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Can New Zealand tidy up its beaches?
Sustainable Coastlines sets an ambitious goal for reducing coastal litter.
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Searching for microplastics in the sand. Image credit: Ellen Rykers.
There are 170 trillion bits of plastic floating in our oceans according to a new study – that’s 21,000 pieces for every person on Earth. It’s a confronting stat, and plastic pollution is only set to get worse without action. We might think we’re sheltered from the plastic tides in our cosy corner of the South Pacific, but it’s bad here in Aotearoa too. This week Stuff’s Andrea Vance reported from Rakiura’s Mason Bay, where tonnes of plastic waste are strewn across the remote stretch of sand and dunes.
“It’s really eye-watering,” Josh Borthwick, CEO at Sustainable Coastlines, says of our beach litter problem. Since 2009, Sustainable Coastlines has logged 1.7 million litres of rubbish picked off Aotearoa’s beaches – “and that’s just the stuff we’ve recorded via our volunteers. We’re just one national organisation.” Now, the non-profit has an ambitious goal to reduce coastal litter in Aotearoa by 60% by 2030.
“Most of the stuff we find is from what we call leakage,” says Borthwick. “Items that are supposed to go to landfill or into the recycling bin, but didn’t make it.” Often, these items will make their way into drains or waterways and out onto the coast. In urban areas, you’ll likely find food wrappers and packaging – and Borthwick says it’s particularly bad following extreme weather events. At a recent audit of Okahu Bay in Auckland, the litter density was double normal levels. Further afield, remote stretches of coast may be plagued by discarded fishing gear. (The weirdest item they find? “We've found the odd… How do I describe… a plastic rubber item that you might use in your bedroom,” says Borthwick.)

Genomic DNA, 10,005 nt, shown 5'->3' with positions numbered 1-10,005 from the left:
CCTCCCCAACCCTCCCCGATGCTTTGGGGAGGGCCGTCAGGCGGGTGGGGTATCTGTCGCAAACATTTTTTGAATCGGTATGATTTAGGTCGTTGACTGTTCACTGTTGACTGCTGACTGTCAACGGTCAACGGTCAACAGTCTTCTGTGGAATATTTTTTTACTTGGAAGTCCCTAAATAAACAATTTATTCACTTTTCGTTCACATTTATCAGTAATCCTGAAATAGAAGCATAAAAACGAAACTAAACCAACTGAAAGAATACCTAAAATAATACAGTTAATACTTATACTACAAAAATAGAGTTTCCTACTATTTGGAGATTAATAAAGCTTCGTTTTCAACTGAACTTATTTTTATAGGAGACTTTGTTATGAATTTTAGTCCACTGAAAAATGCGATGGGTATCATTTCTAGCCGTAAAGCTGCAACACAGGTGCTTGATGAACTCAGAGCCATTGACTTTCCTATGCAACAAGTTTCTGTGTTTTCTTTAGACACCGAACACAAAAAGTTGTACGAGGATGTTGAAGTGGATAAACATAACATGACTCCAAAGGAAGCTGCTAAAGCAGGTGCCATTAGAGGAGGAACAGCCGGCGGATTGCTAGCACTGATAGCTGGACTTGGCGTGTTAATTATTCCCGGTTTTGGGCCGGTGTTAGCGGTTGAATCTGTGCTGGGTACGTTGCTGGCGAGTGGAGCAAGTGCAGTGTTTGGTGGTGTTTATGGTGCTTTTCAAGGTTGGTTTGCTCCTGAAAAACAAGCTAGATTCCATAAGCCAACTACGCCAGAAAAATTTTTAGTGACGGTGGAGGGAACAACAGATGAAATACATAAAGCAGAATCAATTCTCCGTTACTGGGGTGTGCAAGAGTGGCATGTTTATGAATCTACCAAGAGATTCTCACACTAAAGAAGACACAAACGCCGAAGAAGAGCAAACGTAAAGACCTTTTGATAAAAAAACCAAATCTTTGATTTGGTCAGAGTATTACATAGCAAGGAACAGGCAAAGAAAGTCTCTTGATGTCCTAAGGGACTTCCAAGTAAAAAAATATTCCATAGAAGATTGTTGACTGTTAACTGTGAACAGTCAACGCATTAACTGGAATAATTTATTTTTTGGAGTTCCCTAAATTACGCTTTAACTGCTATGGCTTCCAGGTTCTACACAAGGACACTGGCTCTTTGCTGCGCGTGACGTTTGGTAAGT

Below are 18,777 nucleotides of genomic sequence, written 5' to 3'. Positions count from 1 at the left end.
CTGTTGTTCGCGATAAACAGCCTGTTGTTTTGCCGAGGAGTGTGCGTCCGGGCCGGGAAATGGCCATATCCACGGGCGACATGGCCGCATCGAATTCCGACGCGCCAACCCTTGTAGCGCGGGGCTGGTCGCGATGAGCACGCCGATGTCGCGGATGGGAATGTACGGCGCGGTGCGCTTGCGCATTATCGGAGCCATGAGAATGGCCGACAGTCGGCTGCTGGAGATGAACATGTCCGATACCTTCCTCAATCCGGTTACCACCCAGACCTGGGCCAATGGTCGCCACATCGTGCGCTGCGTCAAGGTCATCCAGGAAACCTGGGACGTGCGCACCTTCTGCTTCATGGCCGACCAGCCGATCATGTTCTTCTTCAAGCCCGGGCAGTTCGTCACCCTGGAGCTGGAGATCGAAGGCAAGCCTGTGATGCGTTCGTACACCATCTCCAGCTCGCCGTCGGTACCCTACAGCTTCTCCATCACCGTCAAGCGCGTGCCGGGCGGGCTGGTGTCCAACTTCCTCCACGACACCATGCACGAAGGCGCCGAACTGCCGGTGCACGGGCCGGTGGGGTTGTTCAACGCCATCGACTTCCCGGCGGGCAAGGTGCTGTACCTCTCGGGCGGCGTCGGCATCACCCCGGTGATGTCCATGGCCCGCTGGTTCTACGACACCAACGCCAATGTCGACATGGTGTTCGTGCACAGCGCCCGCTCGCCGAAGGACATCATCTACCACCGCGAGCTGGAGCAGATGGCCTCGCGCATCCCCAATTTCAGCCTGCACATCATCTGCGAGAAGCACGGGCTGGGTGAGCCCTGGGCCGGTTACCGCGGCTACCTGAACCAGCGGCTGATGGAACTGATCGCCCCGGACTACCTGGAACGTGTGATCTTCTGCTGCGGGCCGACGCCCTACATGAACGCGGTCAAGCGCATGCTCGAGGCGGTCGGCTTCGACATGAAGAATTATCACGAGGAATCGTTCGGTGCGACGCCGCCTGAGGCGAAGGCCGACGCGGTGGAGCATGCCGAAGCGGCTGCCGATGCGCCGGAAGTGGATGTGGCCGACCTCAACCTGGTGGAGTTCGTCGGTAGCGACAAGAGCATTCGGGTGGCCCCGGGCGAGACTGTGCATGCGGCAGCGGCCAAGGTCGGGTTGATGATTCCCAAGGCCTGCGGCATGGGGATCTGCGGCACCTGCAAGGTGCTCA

Plastic rubbish isn’t just an eyesore. It’s a huge problem for wildlife – including seabirds, turtles, fish and marine mammals – who inadvertently eat plastic. “When those plastics get into the stomach, they don't go anywhere. They don't get broken down or digested. So they just fill the animal's stomach up until it can't take any more food and then they die,” says Borthwick. Scientists have recently described a new disease in seabirds caused solely by plastic: plasticosis. And every time we enjoy a bit of kaimoana, we could be ingesting plastic too – with unknown health impacts. One recent study estimated that people ingesting the most plastic could be consuming a credit card’s worth every week.
Over the last four years, Sustainable Coastlines and its army of citizen science volunteers has catalogued 430,000 bits of beach trash, with plastic making up about 70%. It’s all collated into its Litter Intelligence platform – which will help measure progress towards the 60% reduction goal. This data also helps drive policy change, including recent moves by the government to phase out hard-to-recycle plastics. But ultimately, Borthwick says, they want Kiwis to see the problem firsthand, and advocate for change. “We need people to think more carefully about what they put into their shopping basket. What we do at home and in the office really impacts our environment,” he says. It could be as simple as swapping to keep cups or reusable water bottles.
And if you can’t make it to an organised beach clean up, Borthwick is a fan of the adage “take three for the sea”: “When you’re out and about, pick up three pieces of rubbish. That’s three pieces that aren't getting out into the ocean.”
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Heavy rainfall seen during Cyclone Gabrielle made more intense, more likely due to climate change